“The Cult of Loving Kindness” by Paul Park
review ©️1995 by P. Douglas Reeder
Park draws a complex, plausible picture of a society in turmoil. Unfortunately, his narrative strings out descriptions of events so that it is often difficult to discern what has happened, and the reader must struggle to put together references. This is particularly true of sister and brother Cassia and Rael's flight from their home village, a major event which Park motivates only indirectly. His characters are difficult to understand and most of them I found difficult to identify with -- reading this immediately after "The Mists of Avalon" by Bradley may have been a mistake, as my appetite for stories about religious fanatics who believe in reincarnation is limited.
The main characters are Cassia and Rael, and Deccan Blendish, a graduate student, and Cathartes, a definite villain, a professor of Theology (he and his university are far more powerful in his society than ours). There are a number of other characters, though, and it only gradually becomes clear that these four are central, a feature that is not unattractive.
Cassia's acceptance of a role that others put on her is difficult to understand, given her earlier reactions. Rael is easier to understand, and their closeness is plausible given that they were the only humans in their village (the villagers are near-humans). Blendish has a tendency to pop in and out of the narrative, and his final role was disappointing to me, given that I identified more with him than the others. Cathartes is a fairly straightforward villain, though this thankfully is not evident at the start.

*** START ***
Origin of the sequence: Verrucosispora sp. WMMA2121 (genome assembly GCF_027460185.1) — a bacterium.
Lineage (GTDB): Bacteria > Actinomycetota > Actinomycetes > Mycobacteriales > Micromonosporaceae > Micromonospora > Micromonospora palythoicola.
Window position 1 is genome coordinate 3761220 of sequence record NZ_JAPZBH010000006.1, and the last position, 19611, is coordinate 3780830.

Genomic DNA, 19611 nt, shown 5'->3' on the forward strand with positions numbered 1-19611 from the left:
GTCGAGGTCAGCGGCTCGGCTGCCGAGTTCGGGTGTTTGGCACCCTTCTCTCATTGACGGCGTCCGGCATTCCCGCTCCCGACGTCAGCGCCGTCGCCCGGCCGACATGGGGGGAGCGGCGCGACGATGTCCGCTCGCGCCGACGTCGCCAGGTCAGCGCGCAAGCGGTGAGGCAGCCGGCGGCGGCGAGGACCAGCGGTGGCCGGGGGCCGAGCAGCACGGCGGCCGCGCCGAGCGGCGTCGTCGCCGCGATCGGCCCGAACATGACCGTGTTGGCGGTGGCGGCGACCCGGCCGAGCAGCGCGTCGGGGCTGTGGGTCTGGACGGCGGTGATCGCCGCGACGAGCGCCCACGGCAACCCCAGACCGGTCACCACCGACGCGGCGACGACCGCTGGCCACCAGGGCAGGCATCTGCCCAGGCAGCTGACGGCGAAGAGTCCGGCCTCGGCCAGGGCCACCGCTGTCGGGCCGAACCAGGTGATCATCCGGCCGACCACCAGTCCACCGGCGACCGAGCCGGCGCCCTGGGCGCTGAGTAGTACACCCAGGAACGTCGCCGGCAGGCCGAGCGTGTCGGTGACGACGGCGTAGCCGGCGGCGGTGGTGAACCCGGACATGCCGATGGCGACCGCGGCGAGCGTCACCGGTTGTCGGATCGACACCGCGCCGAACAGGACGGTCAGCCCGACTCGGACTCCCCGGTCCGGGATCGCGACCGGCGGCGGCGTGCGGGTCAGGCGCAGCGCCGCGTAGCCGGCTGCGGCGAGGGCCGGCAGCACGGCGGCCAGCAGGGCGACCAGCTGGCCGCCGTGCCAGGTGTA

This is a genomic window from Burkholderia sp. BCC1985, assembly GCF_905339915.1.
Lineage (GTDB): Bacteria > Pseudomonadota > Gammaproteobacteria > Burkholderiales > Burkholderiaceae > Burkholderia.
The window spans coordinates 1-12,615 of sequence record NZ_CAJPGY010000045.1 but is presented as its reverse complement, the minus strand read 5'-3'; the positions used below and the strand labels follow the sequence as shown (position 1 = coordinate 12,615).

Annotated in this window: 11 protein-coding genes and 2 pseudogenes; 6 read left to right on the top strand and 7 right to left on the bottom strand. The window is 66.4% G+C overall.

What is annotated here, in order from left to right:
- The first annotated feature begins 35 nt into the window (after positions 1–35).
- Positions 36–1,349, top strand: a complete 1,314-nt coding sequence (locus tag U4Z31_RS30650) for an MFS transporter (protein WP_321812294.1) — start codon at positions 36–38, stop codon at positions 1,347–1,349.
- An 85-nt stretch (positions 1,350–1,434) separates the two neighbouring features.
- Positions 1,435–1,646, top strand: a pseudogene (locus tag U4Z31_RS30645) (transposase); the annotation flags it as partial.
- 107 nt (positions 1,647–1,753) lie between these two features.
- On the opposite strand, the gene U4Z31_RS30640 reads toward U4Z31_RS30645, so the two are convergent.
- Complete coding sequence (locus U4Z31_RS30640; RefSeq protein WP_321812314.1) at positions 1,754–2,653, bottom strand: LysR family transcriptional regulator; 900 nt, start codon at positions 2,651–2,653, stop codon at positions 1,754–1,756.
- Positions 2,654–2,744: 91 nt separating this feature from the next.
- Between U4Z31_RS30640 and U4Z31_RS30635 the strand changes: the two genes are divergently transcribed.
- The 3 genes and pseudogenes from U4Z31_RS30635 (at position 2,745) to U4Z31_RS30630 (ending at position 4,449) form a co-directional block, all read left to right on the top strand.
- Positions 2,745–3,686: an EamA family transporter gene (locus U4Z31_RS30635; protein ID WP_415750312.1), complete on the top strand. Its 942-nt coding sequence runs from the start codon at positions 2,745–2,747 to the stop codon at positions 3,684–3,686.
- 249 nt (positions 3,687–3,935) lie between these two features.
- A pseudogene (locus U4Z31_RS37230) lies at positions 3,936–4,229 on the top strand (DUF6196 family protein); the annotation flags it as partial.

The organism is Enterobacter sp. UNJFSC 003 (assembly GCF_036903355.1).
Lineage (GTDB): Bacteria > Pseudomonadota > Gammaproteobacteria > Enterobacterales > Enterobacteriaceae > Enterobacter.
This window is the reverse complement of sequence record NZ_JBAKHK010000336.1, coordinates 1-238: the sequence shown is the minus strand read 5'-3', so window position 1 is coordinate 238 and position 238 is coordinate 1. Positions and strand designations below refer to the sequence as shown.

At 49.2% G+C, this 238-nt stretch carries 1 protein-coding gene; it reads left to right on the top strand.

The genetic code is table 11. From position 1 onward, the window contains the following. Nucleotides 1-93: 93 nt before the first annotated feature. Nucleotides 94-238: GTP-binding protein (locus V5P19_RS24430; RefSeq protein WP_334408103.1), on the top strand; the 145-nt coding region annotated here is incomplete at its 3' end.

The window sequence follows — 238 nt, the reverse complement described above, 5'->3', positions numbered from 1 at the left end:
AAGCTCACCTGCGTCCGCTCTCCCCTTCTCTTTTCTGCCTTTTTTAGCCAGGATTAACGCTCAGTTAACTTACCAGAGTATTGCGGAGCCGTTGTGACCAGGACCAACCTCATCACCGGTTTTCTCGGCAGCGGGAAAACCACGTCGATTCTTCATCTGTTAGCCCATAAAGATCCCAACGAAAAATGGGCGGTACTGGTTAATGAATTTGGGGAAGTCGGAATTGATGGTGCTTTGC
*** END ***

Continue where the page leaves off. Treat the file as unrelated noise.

More interesting to me than the characters is their society, whose nature is gradually (too gradually) revealed. It has a very third-world character, though insofar as I can tell, it is not intended as an allegory for some current country, unlike Resnick's "Paradise". I haven't read the first two books of the Starbridge trilogy, which would have made some things clear, though "The Cult of Loving Kindness" is readable by itself.
This novel has much more of art than entertainment in it, and the art failed to reach me. It is somewhat reminiscent of Gene Wolf's work.
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